It’s no secret that I love Drip. Last weekend the Hubs and I wandered in for a quiet Sunday brunch to discover that the Blueberry Mascarpone French Toast was still on the menu. DELISH! But hurry in because the menu is changing soon {although I have yet to be let down by any of their menu changes}

7. Palmetto MQG Quilt Block Challenge

We just wrapped up Month #2 of the block challenge for the Palmetto Modern Quilter’s Guild. This month we made Plus blocks.

plus-block

See last month’s block in this post.

8. It’s my birthday month!

Hurricane Matthew’s approach caused our district to be shut down for 3 days prior to my birthday. He totally rained on my parade/plan to take my birthday off (#sewcation)! But no worries – I spent those 3 HURRICAtion days soaking up all that is wonderful: I spent a full day with my sister and spent the other two catching up on the blog (did you notice the extra posts this month?!) and sewing!

birthday-seams

Big thank you to everyone who took the time to reach out to me on my birthday. It meant the world to me!

Hope you are all enjoying beautiful fall weather and soaking up time with family and friends. Until next month ❤ – Jordan

{Catch up on all of my monthly What I’m Lovin’ posts here.}

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DIY Beach Blanket

I know I’m wayyy late (like, a full month), but I couldn’t resist sharing a picture of my oh-so-festive Independence Day brunch at Eggs Up Grill!

july 4th

The Fruited Plain Ultimate French Toast {y’all know my sweet tooth…it was worth every calorie!}

Don’t worry – I suffered through a very humid run before consuming these tasty, festive treats 😉

Onward! To the beach quilt!

Remember that time I made my first quilt? Oh yes, me too. I love it so much…in all it’s flawed beginner glory. I love it so much that I make the Hubs lay it across our comforter every morning so I can see it when I get home! (I know, I’m a nerd.)

Anyhow – as soon as my Mom saw it she was all “Ohh..you should make me one to take to the beach.” After giving her the side-eye and replying that I don’t make things to go in or on the sand, I revisited her request (I mean…the woman stayed with my dogs for TWO AND A HALF weeks OVER CHRISTMAS. She’s a saint. I owed her).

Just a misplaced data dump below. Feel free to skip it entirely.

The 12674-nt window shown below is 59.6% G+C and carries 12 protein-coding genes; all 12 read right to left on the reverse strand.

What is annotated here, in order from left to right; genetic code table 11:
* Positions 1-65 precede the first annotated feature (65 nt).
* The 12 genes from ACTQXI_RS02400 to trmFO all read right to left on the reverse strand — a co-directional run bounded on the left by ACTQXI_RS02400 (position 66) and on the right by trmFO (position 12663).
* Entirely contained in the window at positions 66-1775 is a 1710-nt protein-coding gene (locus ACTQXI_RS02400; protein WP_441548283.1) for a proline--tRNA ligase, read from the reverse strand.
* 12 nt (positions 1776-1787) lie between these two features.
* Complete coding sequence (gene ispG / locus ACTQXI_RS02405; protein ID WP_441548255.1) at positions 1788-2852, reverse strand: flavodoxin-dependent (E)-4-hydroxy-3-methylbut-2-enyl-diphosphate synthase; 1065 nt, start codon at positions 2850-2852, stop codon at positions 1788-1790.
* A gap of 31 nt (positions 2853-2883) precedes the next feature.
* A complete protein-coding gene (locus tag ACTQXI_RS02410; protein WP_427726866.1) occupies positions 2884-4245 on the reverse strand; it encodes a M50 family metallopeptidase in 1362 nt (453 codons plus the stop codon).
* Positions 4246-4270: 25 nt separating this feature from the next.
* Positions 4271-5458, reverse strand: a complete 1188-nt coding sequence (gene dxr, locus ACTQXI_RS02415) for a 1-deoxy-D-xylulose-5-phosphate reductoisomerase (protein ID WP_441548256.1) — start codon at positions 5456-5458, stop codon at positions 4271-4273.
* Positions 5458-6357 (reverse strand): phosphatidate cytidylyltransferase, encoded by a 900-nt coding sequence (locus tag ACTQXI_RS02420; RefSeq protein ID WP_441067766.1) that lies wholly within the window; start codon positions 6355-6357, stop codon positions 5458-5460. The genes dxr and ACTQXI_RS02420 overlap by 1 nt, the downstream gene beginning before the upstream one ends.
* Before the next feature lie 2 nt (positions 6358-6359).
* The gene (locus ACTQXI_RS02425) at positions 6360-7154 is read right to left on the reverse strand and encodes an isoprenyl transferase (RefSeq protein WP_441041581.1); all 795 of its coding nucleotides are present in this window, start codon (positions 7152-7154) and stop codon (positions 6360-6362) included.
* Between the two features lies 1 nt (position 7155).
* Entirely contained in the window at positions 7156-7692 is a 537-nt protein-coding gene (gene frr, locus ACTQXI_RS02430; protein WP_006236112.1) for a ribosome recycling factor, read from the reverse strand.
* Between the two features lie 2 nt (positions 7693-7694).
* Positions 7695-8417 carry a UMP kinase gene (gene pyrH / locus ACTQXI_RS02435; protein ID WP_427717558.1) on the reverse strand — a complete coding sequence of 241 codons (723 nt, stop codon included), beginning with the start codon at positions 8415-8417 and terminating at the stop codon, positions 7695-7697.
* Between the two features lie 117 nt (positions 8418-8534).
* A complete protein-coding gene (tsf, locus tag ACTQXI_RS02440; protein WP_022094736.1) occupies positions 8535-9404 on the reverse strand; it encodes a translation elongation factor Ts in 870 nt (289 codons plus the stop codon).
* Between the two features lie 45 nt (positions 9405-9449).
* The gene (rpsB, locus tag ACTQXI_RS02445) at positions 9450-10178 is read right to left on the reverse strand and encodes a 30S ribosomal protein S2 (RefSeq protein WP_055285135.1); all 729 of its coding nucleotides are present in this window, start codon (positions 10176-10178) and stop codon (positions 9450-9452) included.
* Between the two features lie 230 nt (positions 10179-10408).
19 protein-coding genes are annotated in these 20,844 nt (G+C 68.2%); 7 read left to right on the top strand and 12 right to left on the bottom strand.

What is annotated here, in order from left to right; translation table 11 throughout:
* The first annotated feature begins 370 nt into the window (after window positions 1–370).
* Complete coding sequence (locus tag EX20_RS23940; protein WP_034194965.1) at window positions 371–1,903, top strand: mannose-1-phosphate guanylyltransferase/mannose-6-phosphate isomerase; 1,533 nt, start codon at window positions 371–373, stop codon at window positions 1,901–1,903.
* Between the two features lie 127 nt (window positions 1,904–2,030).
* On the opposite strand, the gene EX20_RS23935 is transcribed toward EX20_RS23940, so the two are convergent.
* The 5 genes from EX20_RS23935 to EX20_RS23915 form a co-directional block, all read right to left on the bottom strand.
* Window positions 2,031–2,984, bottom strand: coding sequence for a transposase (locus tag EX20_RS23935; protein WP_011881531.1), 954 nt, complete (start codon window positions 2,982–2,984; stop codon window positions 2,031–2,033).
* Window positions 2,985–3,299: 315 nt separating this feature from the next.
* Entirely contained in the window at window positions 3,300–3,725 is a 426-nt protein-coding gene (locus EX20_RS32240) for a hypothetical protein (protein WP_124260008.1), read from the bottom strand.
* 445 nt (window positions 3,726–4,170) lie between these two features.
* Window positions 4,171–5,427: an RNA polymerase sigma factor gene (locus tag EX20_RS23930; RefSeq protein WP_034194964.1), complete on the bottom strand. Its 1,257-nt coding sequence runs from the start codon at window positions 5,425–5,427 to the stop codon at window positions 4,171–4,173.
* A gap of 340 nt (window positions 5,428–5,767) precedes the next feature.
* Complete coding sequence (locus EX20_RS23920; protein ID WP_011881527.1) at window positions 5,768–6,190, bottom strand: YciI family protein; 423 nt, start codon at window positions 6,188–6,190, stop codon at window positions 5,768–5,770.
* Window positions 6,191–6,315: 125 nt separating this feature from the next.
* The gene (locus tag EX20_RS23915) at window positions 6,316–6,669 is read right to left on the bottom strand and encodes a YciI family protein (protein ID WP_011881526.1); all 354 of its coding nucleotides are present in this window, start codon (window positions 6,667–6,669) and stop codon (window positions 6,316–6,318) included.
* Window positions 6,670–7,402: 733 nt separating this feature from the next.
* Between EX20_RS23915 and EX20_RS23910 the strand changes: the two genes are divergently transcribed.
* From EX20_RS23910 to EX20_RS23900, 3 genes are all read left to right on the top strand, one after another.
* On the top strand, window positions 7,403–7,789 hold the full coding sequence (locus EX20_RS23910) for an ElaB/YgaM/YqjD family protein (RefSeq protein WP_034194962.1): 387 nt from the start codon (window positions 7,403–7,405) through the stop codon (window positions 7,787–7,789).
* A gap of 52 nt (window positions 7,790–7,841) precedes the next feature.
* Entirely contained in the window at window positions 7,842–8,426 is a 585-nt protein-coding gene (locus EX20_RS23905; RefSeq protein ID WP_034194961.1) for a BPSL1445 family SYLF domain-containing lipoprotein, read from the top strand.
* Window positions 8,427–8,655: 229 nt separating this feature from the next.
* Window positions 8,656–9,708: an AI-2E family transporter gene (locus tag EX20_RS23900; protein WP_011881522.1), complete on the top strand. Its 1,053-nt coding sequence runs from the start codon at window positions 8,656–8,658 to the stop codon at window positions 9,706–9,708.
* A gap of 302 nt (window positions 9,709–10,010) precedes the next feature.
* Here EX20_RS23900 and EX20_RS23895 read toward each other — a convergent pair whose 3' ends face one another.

I was planning to visit her this summer so we could walk go shell hunting at the beach. As my trip approached, the idea of a beach quilt floated in and out of my mind (mostly out)…until I ran across this Picnic Blanket Tutorial on Pinterest.

At first, I had planned to buy some terry cloth, but I was running low on time (and if I had to go to JoAnn’s in search of terry cloth, I’d most certainly lose a solid 4 hours after getting “lost” in all the other great fabric and craft supplies I so desperately need). In addition, I’ve been on a mission to purge my fabric stash (after realizing it was suffocating my creative process/sewing room/space to create, I purged and then offered free bags of fabric to my friends on Facebook. I highly recommend offering your Facebook friends things you want to get rid of. They jumped right on it! By passing my stash onto friends, I didn’t have to live in fear that my fabulous fabric might not make it to the sales floor of the local thrift store). On that note, I decided that I shouldn’t buy any new fabric for this project. In my Mom’s original request she said “you could use big pieces for my quilt so it wouldn’t take as long” (she’s thoughtful in her requests, right?!). Since I’d be raiding my stash for this one, her “easy solution” was great inspiration.

Step 1 – Find a large piece of fabric (or piece together scraps) that represents the size and shape you desire for your blanket. This will serve as your template for the quilt.